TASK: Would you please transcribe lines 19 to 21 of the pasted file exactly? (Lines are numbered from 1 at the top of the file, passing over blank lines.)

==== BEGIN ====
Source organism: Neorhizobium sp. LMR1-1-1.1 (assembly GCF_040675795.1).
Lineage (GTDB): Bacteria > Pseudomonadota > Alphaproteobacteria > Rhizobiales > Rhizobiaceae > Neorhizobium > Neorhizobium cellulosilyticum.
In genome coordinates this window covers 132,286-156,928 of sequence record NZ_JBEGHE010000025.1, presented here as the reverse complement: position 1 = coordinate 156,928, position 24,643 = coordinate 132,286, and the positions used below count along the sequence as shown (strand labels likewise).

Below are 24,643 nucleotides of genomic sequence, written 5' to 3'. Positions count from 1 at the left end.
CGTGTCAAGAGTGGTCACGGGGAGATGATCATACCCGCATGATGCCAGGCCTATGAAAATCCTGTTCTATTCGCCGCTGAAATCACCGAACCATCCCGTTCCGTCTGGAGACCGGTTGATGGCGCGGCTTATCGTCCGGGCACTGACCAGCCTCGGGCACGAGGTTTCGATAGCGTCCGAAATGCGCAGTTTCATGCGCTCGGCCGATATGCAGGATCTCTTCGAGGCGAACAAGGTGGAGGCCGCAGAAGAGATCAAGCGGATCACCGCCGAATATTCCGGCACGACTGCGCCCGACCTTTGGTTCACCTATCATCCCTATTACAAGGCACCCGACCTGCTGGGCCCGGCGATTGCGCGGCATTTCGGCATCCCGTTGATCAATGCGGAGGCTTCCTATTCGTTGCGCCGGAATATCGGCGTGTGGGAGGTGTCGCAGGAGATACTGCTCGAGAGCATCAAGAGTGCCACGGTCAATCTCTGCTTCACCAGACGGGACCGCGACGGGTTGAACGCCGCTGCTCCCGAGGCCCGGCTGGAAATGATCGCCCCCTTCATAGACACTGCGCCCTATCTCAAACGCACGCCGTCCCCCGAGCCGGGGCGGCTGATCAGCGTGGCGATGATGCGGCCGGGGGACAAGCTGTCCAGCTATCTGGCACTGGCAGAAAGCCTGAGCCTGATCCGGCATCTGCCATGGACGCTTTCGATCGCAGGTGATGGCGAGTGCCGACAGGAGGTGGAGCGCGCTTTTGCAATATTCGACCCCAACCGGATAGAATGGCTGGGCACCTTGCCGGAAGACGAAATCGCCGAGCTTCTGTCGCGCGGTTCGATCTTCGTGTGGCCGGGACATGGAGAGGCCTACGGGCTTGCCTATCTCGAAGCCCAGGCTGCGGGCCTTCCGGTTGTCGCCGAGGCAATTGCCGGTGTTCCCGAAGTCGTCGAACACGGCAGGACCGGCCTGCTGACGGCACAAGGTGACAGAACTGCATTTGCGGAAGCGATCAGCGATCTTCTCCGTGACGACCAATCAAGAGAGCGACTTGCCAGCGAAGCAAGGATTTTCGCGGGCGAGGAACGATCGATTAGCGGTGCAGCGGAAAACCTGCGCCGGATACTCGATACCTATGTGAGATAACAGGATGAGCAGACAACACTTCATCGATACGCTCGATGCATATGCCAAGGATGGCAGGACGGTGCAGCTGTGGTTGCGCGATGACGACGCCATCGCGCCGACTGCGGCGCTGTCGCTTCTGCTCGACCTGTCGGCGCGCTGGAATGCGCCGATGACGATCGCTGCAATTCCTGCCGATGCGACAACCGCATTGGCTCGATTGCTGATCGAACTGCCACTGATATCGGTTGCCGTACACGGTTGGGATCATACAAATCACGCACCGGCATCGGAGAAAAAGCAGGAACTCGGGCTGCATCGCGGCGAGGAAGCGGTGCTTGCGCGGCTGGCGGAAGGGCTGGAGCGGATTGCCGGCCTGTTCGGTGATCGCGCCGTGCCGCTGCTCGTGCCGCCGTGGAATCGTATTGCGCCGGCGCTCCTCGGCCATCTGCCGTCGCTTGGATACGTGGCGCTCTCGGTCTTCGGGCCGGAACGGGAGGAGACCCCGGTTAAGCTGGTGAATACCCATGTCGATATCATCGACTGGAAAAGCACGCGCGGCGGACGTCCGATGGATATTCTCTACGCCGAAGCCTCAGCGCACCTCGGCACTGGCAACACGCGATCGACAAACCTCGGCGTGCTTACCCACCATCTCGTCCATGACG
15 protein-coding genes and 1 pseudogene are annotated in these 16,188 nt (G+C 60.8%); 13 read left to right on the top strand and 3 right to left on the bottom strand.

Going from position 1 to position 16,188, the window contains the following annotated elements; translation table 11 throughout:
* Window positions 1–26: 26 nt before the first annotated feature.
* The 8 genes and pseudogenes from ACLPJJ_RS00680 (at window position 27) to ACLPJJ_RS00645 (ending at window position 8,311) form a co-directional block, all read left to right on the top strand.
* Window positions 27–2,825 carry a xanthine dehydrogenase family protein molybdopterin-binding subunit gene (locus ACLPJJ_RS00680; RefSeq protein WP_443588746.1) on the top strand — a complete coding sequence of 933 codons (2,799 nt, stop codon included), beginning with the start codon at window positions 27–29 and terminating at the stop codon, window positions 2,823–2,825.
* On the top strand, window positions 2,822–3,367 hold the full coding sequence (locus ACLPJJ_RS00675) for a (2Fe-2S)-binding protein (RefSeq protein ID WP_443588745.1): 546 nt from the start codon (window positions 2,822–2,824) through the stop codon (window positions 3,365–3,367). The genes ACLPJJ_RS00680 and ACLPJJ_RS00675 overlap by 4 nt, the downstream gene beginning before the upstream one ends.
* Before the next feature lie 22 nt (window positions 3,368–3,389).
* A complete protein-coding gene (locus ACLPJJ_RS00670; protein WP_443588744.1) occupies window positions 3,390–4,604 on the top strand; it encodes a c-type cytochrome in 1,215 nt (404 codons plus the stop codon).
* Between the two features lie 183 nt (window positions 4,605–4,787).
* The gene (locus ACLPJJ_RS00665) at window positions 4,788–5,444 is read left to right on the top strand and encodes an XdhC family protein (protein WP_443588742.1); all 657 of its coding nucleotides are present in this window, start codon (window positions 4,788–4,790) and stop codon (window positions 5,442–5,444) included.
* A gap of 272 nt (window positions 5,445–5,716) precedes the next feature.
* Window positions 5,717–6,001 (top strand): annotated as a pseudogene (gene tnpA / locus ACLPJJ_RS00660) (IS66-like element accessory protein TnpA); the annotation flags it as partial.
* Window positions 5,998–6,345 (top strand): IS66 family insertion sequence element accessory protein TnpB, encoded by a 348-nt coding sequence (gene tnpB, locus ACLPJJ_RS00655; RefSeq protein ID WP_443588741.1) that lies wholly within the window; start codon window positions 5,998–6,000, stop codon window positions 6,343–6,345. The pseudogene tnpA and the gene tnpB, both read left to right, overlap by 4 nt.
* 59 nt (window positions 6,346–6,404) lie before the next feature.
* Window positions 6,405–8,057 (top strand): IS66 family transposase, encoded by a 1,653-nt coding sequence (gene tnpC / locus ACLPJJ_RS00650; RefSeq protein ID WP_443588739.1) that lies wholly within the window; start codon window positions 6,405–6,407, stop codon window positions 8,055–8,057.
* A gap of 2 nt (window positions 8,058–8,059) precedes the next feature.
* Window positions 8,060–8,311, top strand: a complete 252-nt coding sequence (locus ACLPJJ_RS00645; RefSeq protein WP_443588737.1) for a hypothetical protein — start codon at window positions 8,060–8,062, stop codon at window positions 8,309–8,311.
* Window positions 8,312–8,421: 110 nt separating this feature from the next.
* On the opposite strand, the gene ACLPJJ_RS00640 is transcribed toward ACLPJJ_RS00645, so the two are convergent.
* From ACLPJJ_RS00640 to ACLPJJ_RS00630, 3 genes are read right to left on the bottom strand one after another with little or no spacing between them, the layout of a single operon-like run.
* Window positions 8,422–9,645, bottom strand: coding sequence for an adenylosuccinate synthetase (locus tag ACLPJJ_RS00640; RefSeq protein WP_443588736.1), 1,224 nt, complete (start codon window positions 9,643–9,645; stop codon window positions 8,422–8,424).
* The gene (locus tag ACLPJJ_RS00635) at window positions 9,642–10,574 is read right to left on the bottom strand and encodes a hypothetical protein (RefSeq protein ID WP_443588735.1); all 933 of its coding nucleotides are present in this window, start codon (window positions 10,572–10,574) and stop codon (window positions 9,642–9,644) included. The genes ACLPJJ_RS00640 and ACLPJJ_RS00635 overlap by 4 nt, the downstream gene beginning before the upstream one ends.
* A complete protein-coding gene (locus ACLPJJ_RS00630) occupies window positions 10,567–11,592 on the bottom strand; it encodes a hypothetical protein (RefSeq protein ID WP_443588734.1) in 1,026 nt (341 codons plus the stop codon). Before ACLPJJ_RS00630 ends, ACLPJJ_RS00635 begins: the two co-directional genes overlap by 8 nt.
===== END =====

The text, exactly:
* 59 nt (window positions 6,346–6,404) lie before the next feature.
* Window positions 6,405–8,057 (top strand): IS66 family transposase, encoded by a 1,653-nt coding sequence (gene tnpC / locus ACLPJJ_RS00650; RefSeq protein ID WP_443588739.1) that lies wholly within the window; start codon window positions 6,405–6,407, stop codon window positions 8,055–8,057.
* A gap of 2 nt (window positions 8,058–8,059) precedes the next feature.